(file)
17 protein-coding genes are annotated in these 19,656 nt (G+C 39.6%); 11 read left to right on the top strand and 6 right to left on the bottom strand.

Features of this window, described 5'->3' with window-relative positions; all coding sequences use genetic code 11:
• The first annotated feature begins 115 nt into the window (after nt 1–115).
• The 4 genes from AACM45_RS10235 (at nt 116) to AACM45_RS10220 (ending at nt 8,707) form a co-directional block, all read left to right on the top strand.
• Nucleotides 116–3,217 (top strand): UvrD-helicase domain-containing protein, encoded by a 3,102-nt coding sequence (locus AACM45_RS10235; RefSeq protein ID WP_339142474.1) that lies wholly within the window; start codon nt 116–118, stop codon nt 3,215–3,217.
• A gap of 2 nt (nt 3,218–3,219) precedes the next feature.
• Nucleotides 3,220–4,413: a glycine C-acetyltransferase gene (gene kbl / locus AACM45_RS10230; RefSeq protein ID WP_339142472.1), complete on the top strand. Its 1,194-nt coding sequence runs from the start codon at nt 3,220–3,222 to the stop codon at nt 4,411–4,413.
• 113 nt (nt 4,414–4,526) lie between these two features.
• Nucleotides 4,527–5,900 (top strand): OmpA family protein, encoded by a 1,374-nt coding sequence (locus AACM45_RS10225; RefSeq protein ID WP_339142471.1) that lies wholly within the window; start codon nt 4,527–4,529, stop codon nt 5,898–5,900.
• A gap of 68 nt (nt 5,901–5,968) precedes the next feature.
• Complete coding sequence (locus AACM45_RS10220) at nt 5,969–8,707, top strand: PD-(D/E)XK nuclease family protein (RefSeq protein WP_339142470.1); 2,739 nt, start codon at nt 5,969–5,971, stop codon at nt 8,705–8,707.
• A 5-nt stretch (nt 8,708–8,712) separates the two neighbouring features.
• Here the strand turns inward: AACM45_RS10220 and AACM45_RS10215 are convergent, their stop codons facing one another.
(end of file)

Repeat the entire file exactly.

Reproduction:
17 protein-coding genes are annotated in these 19,656 nt (G+C 39.6%); 11 read left to right on the top strand and 6 right to left on the bottom strand.

Features of this window, described 5'->3' with window-relative positions; all coding sequences use genetic code 11:
• The first annotated feature begins 115 nt into the window (after nt 1–115).
• The 4 genes from AACM45_RS10235 (at nt 116) to AACM45_RS10220 (ending at nt 8,707) form a co-directional block, all read left to right on the top strand.
• Nucleotides 116–3,217 (top strand): UvrD-helicase domain-containing protein, encoded by a 3,102-nt coding sequence (locus AACM45_RS10235; RefSeq protein ID WP_339142474.1) that lies wholly within the window; start codon nt 116–118, stop codon nt 3,215–3,217.
• A gap of 2 nt (nt 3,218–3,219) precedes the next feature.
• Nucleotides 3,220–4,413: a glycine C-acetyltransferase gene (gene kbl / locus AACM45_RS10230; RefSeq protein ID WP_339142472.1), complete on the top strand. Its 1,194-nt coding sequence runs from the start codon at nt 3,220–3,222 to the stop codon at nt 4,411–4,413.
• 113 nt (nt 4,414–4,526) lie between these two features.
• Nucleotides 4,527–5,900 (top strand): OmpA family protein, encoded by a 1,374-nt coding sequence (locus AACM45_RS10225; RefSeq protein ID WP_339142471.1) that lies wholly within the window; start codon nt 4,527–4,529, stop codon nt 5,898–5,900.
• A gap of 68 nt (nt 5,901–5,968) precedes the next feature.
• Complete coding sequence (locus AACM45_RS10220) at nt 5,969–8,707, top strand: PD-(D/E)XK nuclease family protein (RefSeq protein WP_339142470.1); 2,739 nt, start codon at nt 5,969–5,971, stop codon at nt 8,705–8,707.
• A 5-nt stretch (nt 8,708–8,712) separates the two neighbouring features.
• Here the strand turns inward: AACM45_RS10220 and AACM45_RS10215 are convergent, their stop codons facing one another.